Our forty days of Lenten penance have come to an end. We sing again the joyful Alleluia.
Did you ever wonder what the word Alleluia means? Perhaps you already know. It comes from the Hebrew hallal, meaning praise the Lord. We praise God with joy and gratitude, especially at Easter. We rejoice that Christ has conquered death, that He is risen from the dead. We can repeat with Saint Paul his taunt of death: “Where, O death, is your victory? Where, O death, is your sting?” Death is now like a bee without a stinger. Its stinger is lodged in the body of the crucified and risen Christ. And so we sing Praise the Lord, Alleluia!
We sing Alleluia at Easter because of the new life, the divine life, we have received through Baptism. The power of Christ’s Resurrection touches us in all the sacraments, beginning with Baptism when we were buried into Christ’s death and risen up with Him, becoming new creatures, adopted children of God. At the Easter Vigil, in our diocese and in churches throughout the world, men and women (catechumens) will be incorporated into the Church through Baptism and become our brothers and sisters in Christ. And so we sing with joy, Alleluia!
Pope Francis has called us to be joyful missionary disciples of the Lord Jesus. It’s not just a matter of singing Alleluia at Mass. We need to live the joy of Easter in our lives. Regarding the mission of evangelization, our Holy Father wrote: an evangelizer must never look like someone who has just come back from a funeral. Let us recover and deepen our enthusiasm, that delightful and comforting joy of evangelizing, even when it is in tears that we must sow… (Evangelii Gaudium #10).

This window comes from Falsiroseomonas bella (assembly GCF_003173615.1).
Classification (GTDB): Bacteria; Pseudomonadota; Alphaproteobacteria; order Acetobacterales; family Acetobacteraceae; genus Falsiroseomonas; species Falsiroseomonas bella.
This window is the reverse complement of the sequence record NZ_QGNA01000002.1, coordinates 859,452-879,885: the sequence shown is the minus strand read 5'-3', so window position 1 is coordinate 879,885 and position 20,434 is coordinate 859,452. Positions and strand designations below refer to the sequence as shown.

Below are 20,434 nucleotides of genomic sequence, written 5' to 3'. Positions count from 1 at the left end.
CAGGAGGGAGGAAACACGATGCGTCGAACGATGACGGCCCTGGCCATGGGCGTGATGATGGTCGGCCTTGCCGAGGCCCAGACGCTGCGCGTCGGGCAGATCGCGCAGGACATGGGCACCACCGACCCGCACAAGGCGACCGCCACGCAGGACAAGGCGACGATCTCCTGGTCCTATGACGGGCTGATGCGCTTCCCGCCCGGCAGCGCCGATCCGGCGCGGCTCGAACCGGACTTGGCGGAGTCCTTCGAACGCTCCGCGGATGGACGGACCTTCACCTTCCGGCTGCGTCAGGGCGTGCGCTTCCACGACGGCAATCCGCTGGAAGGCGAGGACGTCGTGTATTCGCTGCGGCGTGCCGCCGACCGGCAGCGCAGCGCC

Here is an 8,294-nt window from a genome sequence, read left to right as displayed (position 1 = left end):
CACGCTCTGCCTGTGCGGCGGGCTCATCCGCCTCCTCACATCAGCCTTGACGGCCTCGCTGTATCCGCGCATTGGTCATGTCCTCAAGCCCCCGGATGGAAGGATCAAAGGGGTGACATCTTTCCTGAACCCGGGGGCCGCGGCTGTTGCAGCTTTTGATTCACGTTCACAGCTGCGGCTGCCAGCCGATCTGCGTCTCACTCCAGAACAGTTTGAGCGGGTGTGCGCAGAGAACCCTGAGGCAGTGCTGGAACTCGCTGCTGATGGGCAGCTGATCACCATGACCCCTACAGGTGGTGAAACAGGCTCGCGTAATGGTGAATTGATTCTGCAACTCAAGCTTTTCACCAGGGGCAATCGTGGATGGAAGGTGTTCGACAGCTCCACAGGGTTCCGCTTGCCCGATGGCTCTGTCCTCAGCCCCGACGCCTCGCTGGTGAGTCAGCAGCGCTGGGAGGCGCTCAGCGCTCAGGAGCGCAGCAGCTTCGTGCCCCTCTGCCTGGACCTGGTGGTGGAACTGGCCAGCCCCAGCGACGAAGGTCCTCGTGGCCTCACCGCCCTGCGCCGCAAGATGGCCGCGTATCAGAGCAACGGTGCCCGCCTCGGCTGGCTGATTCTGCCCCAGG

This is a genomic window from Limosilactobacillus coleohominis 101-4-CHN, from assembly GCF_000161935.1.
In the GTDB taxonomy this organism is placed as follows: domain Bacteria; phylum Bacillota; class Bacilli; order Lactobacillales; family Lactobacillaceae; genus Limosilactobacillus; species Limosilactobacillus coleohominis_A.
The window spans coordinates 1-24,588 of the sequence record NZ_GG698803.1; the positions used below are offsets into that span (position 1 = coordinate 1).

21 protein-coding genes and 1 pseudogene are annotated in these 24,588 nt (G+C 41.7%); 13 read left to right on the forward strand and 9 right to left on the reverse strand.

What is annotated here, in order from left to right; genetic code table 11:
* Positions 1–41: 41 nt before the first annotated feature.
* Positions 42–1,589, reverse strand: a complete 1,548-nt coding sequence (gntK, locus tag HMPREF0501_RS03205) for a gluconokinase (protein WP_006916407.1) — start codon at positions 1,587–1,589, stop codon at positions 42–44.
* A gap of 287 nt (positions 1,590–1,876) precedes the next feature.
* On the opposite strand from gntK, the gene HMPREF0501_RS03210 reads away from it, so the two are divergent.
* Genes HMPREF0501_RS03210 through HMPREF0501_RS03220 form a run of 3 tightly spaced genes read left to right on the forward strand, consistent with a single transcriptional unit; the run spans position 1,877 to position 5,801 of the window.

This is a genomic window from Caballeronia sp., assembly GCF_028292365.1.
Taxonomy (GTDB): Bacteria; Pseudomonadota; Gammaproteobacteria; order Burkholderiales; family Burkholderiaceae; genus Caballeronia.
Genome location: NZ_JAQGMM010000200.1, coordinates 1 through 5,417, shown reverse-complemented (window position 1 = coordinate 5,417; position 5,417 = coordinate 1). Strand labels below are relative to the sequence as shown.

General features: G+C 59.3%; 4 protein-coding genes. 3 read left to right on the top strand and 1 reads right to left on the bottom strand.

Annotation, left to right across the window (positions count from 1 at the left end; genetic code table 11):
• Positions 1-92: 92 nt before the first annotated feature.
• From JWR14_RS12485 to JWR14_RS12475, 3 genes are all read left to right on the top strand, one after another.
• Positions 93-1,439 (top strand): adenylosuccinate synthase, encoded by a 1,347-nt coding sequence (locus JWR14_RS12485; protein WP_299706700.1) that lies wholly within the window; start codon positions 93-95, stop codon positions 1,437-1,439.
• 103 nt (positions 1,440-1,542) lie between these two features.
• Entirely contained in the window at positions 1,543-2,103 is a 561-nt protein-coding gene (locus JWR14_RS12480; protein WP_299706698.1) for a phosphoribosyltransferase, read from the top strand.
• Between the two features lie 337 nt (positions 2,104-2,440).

As believers in the Resurrection of Jesus, our hearts should be joyful. Pope Francis writes: There are Christians whose lives seem like Lent without Easter (EV 6). This exhortation to joy doesn’t mean a superficial kind of happiness, but an interior joy, the joy that is a fruit of the Holy Spirit. It is a joy that endures even in the midst of suffering and trials. We see this deep spiritual joy in the lives of the Church’s martyrs. They were witnesses not only of the death of Christ, but also of His Resurrection. They sang alleluia in their hearts as they faced death.
The Gospel at the Easter Vigil this year is Saint Matthew’s account of the angel announcing to the two women at the tomb: He is not here, for He has been raised just as He said. Saint Matthew tells us that they went away quickly from the tomb, fearful yet overjoyed, and ran to announce this to His disciples. This is the missionary joy we are all called to have as we strive to bear witness to the Risen Christ in the ordinary circumstances of our life.
As Christ’s Church, as a community and as individuals, we are called by the Lord to go forth to bring the joy of the Gospel to all. The Lord will help us to overcome any fear. We should fear more “not going out” to others, not being missionary disciples. By its nature, the Church is missionary, a Church which goes forth. It must not be turned in on itself. Such self-centeredness is a sign of selfishness and spiritual sloth.
May the Holy Spirit fill us with joy and renewed ardor born of Christ’s resurrection, that we may bring to all the Good News of Our Lord’s triumph over death! Alleluia! Happy Easter!
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